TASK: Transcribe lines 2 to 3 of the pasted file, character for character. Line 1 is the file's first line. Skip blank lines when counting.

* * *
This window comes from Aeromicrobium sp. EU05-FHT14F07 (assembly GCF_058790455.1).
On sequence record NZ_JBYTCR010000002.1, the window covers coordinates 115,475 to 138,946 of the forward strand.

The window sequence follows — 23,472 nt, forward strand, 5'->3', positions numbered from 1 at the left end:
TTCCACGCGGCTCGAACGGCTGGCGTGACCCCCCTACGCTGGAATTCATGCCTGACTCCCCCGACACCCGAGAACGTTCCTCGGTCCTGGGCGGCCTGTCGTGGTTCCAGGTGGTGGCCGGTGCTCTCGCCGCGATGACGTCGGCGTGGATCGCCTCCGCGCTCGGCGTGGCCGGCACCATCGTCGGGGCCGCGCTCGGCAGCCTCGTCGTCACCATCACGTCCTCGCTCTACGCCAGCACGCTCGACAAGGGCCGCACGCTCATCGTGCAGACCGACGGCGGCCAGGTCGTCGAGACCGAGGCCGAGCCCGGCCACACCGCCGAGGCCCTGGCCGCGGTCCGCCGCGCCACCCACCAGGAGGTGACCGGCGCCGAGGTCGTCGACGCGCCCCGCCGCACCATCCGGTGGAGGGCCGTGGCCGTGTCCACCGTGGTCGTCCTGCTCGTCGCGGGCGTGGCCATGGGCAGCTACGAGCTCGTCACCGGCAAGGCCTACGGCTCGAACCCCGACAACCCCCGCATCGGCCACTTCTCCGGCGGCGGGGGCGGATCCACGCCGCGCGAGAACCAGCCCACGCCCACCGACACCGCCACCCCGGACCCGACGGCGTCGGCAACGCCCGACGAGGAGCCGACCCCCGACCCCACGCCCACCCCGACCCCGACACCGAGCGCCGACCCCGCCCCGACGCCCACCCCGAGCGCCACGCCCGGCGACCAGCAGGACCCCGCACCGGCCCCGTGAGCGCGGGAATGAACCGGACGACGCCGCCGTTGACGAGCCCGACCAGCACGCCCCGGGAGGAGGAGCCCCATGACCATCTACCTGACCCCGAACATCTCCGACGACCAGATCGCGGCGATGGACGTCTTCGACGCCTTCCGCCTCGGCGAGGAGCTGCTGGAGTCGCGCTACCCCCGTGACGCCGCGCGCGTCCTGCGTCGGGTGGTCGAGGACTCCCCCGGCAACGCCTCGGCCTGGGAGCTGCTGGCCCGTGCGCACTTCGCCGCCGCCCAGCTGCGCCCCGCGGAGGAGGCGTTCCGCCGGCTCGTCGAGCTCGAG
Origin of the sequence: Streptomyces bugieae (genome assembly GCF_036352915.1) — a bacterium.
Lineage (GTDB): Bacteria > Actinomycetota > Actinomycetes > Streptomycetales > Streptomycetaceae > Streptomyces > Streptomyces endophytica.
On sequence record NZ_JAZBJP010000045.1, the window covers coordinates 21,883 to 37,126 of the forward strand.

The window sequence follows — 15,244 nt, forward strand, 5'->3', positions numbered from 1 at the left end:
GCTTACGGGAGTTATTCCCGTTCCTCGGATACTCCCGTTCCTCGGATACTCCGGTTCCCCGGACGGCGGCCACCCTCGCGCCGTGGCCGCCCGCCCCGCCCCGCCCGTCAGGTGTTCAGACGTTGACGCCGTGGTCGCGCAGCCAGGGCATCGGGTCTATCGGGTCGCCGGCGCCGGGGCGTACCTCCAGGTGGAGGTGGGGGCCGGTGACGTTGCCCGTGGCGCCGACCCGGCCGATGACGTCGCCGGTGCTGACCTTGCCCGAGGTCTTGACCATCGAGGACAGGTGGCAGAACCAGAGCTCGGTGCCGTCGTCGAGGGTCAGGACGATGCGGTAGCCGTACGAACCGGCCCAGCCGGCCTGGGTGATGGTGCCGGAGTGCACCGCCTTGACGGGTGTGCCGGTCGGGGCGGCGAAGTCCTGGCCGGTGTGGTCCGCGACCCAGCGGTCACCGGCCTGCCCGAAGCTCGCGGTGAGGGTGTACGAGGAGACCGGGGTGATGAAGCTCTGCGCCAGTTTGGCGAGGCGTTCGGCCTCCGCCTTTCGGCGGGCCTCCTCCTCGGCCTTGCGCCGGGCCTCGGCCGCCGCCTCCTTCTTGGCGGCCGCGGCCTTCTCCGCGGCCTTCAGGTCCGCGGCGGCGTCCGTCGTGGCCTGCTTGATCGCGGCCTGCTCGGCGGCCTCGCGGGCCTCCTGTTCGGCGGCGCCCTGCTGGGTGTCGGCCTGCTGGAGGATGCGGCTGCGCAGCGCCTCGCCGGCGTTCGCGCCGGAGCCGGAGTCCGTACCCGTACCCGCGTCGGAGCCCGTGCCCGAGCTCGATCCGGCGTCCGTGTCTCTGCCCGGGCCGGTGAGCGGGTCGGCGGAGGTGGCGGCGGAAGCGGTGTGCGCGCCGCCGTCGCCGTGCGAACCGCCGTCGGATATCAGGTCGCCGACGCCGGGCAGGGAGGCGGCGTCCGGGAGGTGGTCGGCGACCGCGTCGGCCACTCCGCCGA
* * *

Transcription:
On sequence record NZ_JBYTCR010000002.1, the window covers coordinates 115,475 to 138,946 of the forward strand.

The window sequence follows — 23,472 nt, forward strand, 5'->3', positions numbered from 1 at the left end: